Don’t let the name fool you- Cuterebras aren’t cute

By on August 6, 2016

Recently, the Nebraska Humane Society (NHS) released a video that warned, the content “may be too graphic for some-discretion advised.”  The video took viewers through the extraction of a Cuterebra from a stray kitten’s nose. See the video here.

Cuterebras are large, non-feeding flies that use small mammals as incubators for their offspring.

Despite the name, Cuterebras are not very cute. In fact, the one pulled out of the kitten’s nose resembled a large black slug, about the size of your pinky finger’s knuckle.

Luckily, the larva was successfully removed by Dr. Farrington, a veterinarian from the NHS.

The black slug was a Cuterebra larvae. Full grown Cuterebra resemble regular flies.

Although cats and dogs can contract cuterebras, they are not the original targets. The original targets are small rodents or rabbits.

Cuterebra’s lay their eggs near burrows, nests, and vegetation so that they can easily attach themselves onto small rodents or rabbits.

When they attach themselves to a warm body, the eggs will hatch. From there, they can invade through several different areas: the mouth, nasal cavity, or external wounds.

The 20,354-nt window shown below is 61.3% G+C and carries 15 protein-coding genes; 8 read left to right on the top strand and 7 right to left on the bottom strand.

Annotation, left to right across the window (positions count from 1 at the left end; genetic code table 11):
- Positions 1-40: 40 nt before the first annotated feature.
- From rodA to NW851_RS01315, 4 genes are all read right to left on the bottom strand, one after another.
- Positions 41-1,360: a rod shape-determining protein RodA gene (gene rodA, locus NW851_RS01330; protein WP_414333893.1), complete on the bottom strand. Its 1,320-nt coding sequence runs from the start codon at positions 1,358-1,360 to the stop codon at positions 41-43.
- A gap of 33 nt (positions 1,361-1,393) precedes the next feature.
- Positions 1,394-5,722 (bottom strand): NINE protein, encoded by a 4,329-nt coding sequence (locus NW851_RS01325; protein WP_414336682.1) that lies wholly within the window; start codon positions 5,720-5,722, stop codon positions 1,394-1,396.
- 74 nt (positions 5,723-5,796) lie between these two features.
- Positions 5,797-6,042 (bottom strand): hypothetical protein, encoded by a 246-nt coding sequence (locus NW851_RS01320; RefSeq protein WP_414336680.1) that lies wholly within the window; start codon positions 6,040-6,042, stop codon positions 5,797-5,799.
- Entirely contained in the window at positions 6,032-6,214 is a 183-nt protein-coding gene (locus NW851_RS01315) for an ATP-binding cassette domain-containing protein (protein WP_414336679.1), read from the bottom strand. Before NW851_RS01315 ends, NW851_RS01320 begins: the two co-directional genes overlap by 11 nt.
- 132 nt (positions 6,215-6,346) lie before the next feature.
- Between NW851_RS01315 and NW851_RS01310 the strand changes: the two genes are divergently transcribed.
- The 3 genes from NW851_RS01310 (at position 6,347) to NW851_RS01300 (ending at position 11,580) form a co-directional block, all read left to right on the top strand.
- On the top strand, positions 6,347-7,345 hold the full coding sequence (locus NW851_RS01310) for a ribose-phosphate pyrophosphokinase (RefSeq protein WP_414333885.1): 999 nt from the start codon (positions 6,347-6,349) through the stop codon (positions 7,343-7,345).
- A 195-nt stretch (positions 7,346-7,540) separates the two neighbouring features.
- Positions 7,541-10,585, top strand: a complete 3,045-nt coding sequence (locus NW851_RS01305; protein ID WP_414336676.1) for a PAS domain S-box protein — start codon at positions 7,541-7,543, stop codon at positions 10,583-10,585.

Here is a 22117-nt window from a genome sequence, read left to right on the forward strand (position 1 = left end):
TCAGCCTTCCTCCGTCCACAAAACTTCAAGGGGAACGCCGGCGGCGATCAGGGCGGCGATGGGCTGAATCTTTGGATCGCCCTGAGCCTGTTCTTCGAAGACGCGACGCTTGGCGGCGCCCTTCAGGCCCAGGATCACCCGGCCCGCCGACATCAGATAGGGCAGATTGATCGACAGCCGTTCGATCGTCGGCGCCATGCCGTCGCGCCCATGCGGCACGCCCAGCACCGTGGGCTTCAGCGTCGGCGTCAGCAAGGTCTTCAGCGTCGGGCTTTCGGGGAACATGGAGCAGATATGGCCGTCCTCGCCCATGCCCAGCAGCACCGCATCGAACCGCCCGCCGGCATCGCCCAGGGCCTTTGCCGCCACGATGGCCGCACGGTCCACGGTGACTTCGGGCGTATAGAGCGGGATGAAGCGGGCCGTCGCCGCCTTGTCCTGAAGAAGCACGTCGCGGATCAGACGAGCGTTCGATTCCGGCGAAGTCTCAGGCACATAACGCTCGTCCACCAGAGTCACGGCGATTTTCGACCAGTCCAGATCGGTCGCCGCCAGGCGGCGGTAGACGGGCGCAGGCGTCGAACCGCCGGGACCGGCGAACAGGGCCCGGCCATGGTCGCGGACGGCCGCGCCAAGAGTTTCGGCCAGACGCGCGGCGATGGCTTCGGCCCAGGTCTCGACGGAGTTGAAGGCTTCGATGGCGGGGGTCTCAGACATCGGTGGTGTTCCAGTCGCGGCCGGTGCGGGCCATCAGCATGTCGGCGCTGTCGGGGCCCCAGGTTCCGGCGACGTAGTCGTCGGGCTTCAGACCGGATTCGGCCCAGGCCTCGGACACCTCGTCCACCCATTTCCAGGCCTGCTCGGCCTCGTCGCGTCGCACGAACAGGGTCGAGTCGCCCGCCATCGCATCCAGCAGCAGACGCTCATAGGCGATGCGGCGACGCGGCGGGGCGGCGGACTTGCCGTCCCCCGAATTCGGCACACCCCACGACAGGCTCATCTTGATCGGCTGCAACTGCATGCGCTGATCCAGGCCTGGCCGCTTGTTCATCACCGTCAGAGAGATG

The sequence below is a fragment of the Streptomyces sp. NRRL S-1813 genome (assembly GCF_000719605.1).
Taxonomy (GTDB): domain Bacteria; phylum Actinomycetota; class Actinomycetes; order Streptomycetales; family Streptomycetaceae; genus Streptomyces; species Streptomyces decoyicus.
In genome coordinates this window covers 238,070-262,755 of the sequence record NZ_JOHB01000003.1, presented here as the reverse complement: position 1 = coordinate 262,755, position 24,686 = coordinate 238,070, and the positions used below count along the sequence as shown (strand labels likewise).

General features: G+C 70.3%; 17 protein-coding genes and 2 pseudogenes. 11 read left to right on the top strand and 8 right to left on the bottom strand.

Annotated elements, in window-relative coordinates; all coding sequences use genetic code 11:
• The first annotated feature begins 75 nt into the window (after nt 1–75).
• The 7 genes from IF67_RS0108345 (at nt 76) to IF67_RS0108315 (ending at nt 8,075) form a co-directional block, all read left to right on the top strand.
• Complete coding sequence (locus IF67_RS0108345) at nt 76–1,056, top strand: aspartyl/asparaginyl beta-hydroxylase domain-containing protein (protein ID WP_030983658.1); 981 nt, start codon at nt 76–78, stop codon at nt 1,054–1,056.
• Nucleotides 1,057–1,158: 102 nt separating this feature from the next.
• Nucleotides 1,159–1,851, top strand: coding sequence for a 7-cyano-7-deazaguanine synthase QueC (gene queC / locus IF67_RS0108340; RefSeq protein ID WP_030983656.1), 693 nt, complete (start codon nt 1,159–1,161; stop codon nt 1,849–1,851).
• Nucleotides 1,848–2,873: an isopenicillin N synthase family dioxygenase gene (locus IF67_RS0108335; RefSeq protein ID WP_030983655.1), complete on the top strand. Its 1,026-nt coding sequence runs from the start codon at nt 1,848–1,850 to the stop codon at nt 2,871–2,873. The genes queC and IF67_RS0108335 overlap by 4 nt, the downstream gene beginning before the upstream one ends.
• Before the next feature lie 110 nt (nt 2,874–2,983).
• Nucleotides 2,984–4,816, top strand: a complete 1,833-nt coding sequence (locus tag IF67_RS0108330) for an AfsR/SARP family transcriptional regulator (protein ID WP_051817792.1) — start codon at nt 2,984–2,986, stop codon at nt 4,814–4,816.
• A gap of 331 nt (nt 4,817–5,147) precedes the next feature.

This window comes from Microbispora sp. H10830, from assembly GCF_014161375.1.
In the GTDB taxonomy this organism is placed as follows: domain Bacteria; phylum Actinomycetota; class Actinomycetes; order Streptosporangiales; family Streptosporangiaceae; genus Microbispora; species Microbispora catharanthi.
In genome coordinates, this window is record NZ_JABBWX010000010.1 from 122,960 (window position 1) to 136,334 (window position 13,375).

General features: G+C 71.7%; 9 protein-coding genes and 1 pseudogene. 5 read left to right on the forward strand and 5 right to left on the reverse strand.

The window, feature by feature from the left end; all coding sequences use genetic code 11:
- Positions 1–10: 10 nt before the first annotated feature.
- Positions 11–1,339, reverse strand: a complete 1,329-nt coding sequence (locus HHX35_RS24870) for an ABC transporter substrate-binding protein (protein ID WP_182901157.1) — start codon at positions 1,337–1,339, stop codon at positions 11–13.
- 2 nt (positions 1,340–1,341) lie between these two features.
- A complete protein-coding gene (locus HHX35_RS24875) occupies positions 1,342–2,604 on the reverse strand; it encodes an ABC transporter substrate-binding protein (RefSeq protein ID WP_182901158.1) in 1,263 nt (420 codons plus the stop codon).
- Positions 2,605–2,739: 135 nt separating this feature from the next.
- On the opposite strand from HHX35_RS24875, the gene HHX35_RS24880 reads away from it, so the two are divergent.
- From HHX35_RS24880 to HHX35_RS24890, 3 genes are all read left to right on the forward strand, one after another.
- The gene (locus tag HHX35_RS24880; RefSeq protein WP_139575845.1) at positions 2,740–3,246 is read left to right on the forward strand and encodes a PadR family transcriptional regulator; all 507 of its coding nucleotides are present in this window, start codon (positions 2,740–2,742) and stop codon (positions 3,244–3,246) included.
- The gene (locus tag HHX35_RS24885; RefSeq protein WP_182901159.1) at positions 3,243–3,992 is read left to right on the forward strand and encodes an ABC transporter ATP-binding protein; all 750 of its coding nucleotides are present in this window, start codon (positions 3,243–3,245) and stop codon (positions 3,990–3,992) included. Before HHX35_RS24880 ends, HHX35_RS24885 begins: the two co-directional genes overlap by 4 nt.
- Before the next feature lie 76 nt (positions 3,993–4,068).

They create lesions below the tissue as well as a small breathing hole.

A lot of cats and dogs will ingest them during grooming, according to and an article the NHS references.

“What pet owners typically see is the swelling at the air hole and matted hair from the pets over-grooming,” Becky Lundgren, DVM, from, said.

It may look similar to a large black pimple, or a cyst.

If you happen to find something that resembles this description, do not try to remove it yourself.

“Squeezing the lesion with your fingers can rupture the larva and cause an infection,” Lundgren said.

The best option is to take your animal to the vet where it can easily be removed.

“Your veterinarian will probe and enlarge the breathing hole, grasp the parasite with forceps, and pull the invader out,” Lundgren said.

Usually, that is all the treatment your animal will need. If the area has been infected your animal may need to have the wound flushed with saline, had the unhealthy tissue removed and covered with an ointment.

“Because of the ‘housing’ that was created around the subcutaneous parasite, it may take longer to heal than you might expect, but it will heal,” Lungden said.

The NHS is warning all pet owners to be on the lookout for these lesions, especially in warmer months throughout the year.

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